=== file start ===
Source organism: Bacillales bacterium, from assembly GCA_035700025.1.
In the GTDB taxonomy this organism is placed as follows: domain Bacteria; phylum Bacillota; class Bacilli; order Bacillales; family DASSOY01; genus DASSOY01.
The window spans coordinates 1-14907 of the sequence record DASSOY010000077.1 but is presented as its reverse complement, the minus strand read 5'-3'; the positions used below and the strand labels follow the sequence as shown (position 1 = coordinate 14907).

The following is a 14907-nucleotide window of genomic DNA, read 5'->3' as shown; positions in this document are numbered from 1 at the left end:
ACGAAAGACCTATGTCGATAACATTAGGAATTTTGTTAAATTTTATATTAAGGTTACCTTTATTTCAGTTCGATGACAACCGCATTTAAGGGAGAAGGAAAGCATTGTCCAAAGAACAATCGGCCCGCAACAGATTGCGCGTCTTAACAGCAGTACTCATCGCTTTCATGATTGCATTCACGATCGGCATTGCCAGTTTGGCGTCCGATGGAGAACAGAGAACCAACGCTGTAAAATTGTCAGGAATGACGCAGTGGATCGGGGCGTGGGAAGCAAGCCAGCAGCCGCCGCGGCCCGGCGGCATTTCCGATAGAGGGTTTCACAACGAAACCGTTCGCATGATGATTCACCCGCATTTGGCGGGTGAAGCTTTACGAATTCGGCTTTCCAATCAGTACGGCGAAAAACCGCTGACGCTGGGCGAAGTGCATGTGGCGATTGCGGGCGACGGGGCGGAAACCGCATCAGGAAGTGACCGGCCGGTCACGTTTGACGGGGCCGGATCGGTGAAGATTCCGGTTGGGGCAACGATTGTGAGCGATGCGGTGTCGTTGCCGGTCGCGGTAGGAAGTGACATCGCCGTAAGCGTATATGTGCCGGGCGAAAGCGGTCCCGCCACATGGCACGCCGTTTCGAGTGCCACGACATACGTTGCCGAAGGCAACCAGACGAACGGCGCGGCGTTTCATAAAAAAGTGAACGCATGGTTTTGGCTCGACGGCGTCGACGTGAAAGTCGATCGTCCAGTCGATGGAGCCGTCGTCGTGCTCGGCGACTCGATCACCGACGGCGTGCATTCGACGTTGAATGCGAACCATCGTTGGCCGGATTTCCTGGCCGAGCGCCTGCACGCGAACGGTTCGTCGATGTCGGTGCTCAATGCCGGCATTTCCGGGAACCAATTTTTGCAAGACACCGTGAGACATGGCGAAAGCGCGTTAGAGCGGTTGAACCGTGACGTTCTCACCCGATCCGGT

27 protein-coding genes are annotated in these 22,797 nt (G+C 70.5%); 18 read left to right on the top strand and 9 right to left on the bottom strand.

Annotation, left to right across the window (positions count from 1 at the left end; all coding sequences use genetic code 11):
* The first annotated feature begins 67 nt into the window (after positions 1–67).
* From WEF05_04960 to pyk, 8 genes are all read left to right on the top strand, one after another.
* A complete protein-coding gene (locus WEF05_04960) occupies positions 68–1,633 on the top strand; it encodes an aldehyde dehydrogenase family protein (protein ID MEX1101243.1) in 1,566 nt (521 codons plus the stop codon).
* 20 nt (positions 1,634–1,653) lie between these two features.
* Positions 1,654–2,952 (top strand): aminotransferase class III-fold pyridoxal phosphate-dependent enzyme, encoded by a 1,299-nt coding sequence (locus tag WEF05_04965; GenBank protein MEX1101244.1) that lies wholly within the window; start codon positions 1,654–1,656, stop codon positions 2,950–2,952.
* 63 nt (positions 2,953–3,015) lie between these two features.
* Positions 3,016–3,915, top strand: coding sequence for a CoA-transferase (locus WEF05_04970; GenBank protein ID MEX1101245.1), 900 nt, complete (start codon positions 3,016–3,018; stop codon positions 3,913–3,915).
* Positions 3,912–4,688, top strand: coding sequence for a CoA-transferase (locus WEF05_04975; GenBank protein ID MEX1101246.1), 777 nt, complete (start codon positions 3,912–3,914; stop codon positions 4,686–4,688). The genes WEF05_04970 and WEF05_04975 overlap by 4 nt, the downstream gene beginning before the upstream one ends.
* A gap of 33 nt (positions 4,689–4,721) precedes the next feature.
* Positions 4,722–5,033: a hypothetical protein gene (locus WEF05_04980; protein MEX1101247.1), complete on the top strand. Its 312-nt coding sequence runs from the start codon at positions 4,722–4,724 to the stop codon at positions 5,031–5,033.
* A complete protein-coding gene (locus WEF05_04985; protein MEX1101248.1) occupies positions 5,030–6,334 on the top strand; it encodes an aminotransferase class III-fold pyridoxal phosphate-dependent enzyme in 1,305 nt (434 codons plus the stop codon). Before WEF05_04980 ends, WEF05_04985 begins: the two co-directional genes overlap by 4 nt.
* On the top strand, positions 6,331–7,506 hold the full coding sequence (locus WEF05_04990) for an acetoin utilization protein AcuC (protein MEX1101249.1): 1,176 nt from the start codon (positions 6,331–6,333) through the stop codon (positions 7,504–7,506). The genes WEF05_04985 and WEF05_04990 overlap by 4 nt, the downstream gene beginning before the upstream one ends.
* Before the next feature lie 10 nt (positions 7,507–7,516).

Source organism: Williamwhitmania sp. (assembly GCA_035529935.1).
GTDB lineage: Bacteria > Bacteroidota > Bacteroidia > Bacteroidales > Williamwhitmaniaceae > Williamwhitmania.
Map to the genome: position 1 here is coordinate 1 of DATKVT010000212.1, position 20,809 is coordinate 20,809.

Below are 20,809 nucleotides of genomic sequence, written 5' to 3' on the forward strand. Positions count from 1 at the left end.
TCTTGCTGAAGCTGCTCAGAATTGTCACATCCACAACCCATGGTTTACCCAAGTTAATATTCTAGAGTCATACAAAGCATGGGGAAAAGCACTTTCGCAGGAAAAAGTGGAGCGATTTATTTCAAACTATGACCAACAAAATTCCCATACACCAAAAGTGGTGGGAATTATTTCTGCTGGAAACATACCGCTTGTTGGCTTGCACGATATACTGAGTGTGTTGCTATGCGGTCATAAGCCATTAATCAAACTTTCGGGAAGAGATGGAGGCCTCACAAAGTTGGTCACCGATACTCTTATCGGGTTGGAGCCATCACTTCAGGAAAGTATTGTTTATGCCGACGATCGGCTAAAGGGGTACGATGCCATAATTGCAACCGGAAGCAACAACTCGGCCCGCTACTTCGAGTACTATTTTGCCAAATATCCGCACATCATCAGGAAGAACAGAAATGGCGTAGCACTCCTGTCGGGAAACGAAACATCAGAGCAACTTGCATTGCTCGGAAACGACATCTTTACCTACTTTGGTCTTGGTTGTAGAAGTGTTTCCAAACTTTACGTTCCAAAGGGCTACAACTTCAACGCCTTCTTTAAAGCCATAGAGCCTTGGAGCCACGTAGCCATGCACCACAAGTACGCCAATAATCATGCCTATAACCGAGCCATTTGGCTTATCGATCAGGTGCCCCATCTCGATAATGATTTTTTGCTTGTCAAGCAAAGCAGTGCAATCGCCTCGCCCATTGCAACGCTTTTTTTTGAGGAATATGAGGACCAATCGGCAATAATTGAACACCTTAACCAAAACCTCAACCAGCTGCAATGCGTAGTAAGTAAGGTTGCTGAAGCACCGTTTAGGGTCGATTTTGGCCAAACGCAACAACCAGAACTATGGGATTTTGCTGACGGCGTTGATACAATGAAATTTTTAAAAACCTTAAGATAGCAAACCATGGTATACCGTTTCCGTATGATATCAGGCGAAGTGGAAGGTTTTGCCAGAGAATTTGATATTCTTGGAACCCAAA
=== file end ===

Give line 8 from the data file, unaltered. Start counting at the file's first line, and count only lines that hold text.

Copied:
* The first annotated feature begins 67 nt into the window (after positions 1–67).